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Meanwhile, the local residents were also fighting their corner on the streets. Salvem members went on a hunger strike that lasted almost a month, hugged the houses, following the example of the tree-hugging women in India, chained themselves to the houses about to be demolished (they knew which ones they were because the electricity company would come and remove the cables from their façades before they were demolished) and held sit-ins on the road, engaging in nonviolent resistance. The bulldozers did, however, manage to force their way in on 7 and 8 April 2010, with the help of the police, who charged at the demonstrators. “Those demolitions were an act of authoritarianism, a symbolic strike against the neighbourhood, because the [then] mayor, Rita Barberá, was obsessed with the urban plan, and knew full well that it would not prosper: there was neither the financial nor the legal security, and no major construction company was likely to embark on such an adventure,” explains journalist Sergi Tarín, author of a documentary on the toughest moments of the conflict.

In the end, another key to keeping the neighbourhood intact, according to Carlos Pérez, spokesman for the Cuidem El Cabanyal association, was the personal involvement of the demonstrators: “The people involved were very much from the neighbourhood, and even gave too much of themselves at times. It was they who put their lives on the line to protect their homes from demolition. Salvem’s strength was that each house was defended by the grandparents, the children, grandchildren and great-grandchildren who had grown up in them,” says Domènech. “It was that rootedness that kept the movement strong during the toughest of times.” Years on, those roots seem to be weakening as investors are lured by the lustre of the art nouveau tiles.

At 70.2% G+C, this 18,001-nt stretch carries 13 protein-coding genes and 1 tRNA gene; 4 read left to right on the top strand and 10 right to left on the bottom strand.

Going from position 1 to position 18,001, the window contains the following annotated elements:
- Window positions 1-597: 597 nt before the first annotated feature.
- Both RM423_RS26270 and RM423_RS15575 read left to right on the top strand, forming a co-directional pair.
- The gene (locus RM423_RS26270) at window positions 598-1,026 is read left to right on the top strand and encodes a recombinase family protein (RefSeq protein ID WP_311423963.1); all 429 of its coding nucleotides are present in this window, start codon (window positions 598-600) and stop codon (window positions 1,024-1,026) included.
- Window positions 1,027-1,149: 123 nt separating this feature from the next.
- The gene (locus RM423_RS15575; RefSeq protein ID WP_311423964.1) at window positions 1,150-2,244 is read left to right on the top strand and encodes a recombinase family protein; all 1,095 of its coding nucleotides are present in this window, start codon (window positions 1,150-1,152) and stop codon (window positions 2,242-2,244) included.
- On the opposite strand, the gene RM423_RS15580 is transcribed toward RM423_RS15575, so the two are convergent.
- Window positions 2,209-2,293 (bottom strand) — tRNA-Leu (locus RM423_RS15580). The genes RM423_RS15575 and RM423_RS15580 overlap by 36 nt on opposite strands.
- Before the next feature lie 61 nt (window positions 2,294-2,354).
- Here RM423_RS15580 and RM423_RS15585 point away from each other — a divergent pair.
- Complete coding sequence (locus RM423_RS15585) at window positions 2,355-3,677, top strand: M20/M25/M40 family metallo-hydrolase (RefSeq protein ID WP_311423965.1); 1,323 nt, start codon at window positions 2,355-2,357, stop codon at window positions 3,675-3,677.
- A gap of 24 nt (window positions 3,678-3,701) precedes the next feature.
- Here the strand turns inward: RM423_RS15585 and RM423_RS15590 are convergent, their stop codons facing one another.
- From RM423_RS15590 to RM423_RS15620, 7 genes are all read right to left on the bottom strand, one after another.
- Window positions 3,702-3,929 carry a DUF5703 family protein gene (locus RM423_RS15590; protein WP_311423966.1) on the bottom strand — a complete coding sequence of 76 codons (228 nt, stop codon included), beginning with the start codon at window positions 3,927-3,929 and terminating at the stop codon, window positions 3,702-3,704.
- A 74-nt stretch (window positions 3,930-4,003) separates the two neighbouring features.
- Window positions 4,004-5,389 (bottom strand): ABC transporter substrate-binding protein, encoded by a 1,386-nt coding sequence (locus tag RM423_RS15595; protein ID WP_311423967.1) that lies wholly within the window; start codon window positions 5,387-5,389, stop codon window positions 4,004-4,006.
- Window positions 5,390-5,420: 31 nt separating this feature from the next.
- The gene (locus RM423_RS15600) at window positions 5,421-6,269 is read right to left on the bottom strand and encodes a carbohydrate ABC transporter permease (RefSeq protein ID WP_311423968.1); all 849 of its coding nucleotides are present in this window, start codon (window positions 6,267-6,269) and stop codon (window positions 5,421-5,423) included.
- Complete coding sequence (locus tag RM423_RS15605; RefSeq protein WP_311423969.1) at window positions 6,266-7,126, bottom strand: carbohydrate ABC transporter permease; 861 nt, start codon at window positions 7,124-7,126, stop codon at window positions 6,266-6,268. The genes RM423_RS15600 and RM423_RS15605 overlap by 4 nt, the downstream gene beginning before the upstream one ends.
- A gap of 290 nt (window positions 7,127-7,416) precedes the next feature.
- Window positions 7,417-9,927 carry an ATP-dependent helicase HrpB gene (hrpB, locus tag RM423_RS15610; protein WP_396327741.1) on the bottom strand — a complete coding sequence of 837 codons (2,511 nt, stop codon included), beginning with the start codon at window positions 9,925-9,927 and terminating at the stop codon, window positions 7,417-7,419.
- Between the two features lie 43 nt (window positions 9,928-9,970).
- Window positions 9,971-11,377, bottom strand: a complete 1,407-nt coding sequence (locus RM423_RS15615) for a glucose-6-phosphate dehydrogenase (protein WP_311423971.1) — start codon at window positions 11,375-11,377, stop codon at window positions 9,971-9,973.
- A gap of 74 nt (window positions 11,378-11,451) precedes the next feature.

Current challenges: inequality and gentrification

El Cabanyal was honoured with the 2015 Europa Nostra award, one of the most prestigious in the area of cultural heritage. That same year there was a change in leadership at the city council and the problem took on a different form. “It was instantaneous: the Left won, the threat of the extension plans disappeared and the rents went up immediately,” says Carlos Pérez. “They are now around 50 per cent higher than they were three years ago. Investors have set their sights on the neighbourhood. A clear example is La Colectiva, a social centre where all the neighbourhood groups used to meet, which has been bought by the Venezuelan investment fund Long Trust,” explains the activist. It is a development that should come as little surprise, really. During the years of intense resistance, El Cabanyal twinned with Ottensen in Hamburg and Mukojima in Tokyo, to see itself reflected in neighbourhoods that had survived devastating urban plans. They too, however, ended up becoming trendy – expensive – parts of their respective cities.